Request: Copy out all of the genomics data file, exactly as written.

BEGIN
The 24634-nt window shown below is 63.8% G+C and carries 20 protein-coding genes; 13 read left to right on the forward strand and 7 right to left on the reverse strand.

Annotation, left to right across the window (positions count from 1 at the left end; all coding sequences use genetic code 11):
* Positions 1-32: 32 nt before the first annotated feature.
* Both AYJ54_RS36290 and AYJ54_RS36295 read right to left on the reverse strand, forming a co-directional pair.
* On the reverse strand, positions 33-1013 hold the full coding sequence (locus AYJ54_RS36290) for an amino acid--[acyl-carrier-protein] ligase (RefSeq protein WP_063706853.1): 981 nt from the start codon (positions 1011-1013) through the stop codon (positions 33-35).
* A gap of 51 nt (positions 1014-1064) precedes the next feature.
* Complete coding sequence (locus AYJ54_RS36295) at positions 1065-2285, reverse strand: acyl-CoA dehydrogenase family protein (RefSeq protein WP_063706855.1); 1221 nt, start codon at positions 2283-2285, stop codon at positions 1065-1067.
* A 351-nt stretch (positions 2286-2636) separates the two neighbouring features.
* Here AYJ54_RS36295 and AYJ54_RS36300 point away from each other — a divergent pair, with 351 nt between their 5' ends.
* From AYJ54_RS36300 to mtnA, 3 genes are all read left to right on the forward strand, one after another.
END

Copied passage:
The 24634-nt window shown below is 63.8% G+C and carries 20 protein-coding genes; 13 read left to right on the forward strand and 7 right to left on the reverse strand.

Annotation, left to right across the window (positions count from 1 at the left end; all coding sequences use genetic code 11):
* Positions 1-32: 32 nt before the first annotated feature.
* Both AYJ54_RS36290 and AYJ54_RS36295 read right to left on the reverse strand, forming a co-directional pair.
* On the reverse strand, positions 33-1013 hold the full coding sequence (locus AYJ54_RS36290) for an amino acid--[acyl-carrier-protein] ligase (RefSeq protein WP_063706853.1): 981 nt from the start codon (positions 1011-1013) through the stop codon (positions 33-35).
* A gap of 51 nt (positions 1014-1064) precedes the next feature.
* Complete coding sequence (locus AYJ54_RS36295) at positions 1065-2285, reverse strand: acyl-CoA dehydrogenase family protein (RefSeq protein WP_063706855.1); 1221 nt, start codon at positions 2283-2285, stop codon at positions 1065-1067.
* A 351-nt stretch (positions 2286-2636) separates the two neighbouring features.
* Here AYJ54_RS36295 and AYJ54_RS36300 point away from each other — a divergent pair, with 351 nt between their 5' ends.
* From AYJ54_RS36300 to mtnA, 3 genes are all read left to right on the forward strand, one after another.